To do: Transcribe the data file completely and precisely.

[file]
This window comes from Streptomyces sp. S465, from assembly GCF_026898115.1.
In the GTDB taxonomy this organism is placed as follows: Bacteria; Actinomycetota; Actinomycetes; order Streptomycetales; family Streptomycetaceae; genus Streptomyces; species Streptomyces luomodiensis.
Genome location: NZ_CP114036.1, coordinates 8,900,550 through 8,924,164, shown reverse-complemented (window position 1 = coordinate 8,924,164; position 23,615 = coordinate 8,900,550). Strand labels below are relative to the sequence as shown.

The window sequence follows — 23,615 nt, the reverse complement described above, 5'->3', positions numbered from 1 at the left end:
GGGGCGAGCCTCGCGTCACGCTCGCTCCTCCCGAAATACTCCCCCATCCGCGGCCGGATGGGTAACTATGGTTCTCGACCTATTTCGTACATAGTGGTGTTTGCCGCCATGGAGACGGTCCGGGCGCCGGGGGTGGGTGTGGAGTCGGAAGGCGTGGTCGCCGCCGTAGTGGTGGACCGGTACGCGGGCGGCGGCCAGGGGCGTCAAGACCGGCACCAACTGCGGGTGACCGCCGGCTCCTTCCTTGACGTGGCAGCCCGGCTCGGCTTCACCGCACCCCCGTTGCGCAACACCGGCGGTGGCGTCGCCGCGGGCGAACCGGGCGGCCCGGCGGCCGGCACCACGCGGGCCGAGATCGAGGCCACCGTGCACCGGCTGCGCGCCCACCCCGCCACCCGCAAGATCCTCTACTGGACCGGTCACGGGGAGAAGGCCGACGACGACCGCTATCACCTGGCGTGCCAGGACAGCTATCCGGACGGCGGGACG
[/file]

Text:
This window comes from Streptomyces sp. S465, from assembly GCF_026898115.1.
In the GTDB taxonomy this organism is placed as follows: Bacteria; Actinomycetota; Actinomycetes; order Streptomycetales; family Streptomycetaceae; genus Streptomyces; species Streptomyces luomodiensis.
Genome location: NZ_CP114036.1, coordinates 8,900,550 through 8,924,164, shown reverse-complemented (window position 1 = coordinate 8,924,164; position 23,615 = coordinate 8,900,550). Strand labels below are relative to the sequence as shown.

The window sequence follows — 23,615 nt, the reverse complement described above, 5'->3', positions numbered from 1 at the left end:
GGGGCGAGCCTCGCGTCACGCTCGCTCCTCCCGAAATACTCCCCCATCCGCGGCCGGATGGGTAACTATGGTTCTCGACCTATTTCGTACATAGTGGTGTTTGCCGCCATGGAGACGGTCCGGGCGCCGGGGGTGGGTGTGGAGTCGGAAGGCGTGGTCGCCGCCGTAGTGGTGGACCGGTACGCGGGCGGCGGCCAGGGGCGTCAAGACCGGCACCAACTGCGGGTGACCGCCGGCTCCTTCCTTGACGTGGCAGCCCGGCTCGGCTTCACCGCACCCCCGTTGCGCAACACCGGCGGTGGCGTCGCCGCGGGCGAACCGGGCGGCCCGGCGGCCGGCACCACGCGGGCCGAGATCGAGGCCACCGTGCACCGGCTGCGCGCCCACCCCGCCACCCGCAAGATCCTCTACTGGACCGGTCACGGGGAGAAGGCCGACGACGACCGCTATCACCTGGCGTGCCAGGACAGCTATCCGGACGGCGGGACG